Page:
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Tish Davidson
01-08-2008, 08:34 AM
I believe that I have heard a special name used for the page in the book that has the Library of Congress information on it, but I don't know what it is. Can anyone in publishing help me out here?

benbradley
01-08-2008, 08:50 AM
I'm not in publishing, but I've always heard that called the copyright page, because the copyright statement is always on it. It usually has other 'pertinent info' such as publication year and the printing number (as encoded in the 'number line'), Library of Congress number, and the ISBN. If it's a book club edition, the book title and copyright statement with author's name, and maybe the publisher's name might be the only things on it.

FennelGiraffe
01-08-2008, 09:23 AM
When I worked in the library (I'm not a professional librarian, but I did some book cataloging for a private school library) we called that the copyright page. And what you're referring to as "Library of Congress information" is "CIP data". (CIP=Cataloging in Publication)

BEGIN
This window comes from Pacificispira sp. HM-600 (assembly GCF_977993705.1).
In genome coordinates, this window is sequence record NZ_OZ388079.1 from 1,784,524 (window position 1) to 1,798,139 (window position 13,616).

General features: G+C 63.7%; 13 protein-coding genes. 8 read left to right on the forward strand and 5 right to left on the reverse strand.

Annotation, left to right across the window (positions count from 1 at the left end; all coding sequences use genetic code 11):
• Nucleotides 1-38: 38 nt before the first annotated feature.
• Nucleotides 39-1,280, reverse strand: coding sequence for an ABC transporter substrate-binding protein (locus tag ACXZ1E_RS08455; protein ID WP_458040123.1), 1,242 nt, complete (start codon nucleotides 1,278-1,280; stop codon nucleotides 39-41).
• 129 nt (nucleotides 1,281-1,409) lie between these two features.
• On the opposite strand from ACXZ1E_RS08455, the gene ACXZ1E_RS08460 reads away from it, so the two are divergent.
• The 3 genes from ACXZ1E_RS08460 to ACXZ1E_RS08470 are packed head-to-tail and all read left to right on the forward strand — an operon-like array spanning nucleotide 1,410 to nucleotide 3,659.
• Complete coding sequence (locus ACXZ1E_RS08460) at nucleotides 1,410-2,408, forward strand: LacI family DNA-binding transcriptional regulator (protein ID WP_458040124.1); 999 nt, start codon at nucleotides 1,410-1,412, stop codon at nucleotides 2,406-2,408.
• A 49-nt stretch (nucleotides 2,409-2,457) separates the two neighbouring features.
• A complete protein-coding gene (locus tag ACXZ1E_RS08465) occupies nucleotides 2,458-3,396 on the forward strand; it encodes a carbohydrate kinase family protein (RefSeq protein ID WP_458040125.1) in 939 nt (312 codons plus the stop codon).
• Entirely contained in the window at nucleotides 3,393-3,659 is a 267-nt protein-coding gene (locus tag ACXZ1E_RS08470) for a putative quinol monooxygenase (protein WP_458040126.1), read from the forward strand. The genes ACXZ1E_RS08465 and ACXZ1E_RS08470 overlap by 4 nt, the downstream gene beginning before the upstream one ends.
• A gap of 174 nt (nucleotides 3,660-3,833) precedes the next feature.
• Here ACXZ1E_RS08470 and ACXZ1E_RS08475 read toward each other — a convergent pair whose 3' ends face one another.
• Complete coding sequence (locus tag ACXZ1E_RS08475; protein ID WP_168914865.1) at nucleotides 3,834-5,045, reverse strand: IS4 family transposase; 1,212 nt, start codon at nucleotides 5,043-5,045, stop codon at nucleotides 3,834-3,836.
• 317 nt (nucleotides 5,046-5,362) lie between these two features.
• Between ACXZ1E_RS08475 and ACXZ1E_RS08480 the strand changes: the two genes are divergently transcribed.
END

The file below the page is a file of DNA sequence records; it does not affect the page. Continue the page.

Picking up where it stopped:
IceCreamEmpress
01-08-2008, 09:29 AM
In modern books it's generally called the "copyright page."

Among antiquarian booksellers, it's called "page facing title" or "page opposite title."

Albedo
01-08-2008, 11:20 AM
The ISBD (a reference work for cataloguers) seems to refer to it sometimes as a 'colophon', but I thought that was specifically an endnote on the typeface and printing.

IceCreamEmpress
01-08-2008, 12:33 PM
The ISBD (a reference work for cataloguers) seems to refer to it sometimes as a 'colophon', but I thought that was specifically an endnote on the typeface and printing.

A colophon can be on the page opposite title. But usually not.

Tish Davidson
01-08-2008, 08:55 PM
Colophon was want I was thinking of, but copyright page more accurately describes this particular situation. Thanks all.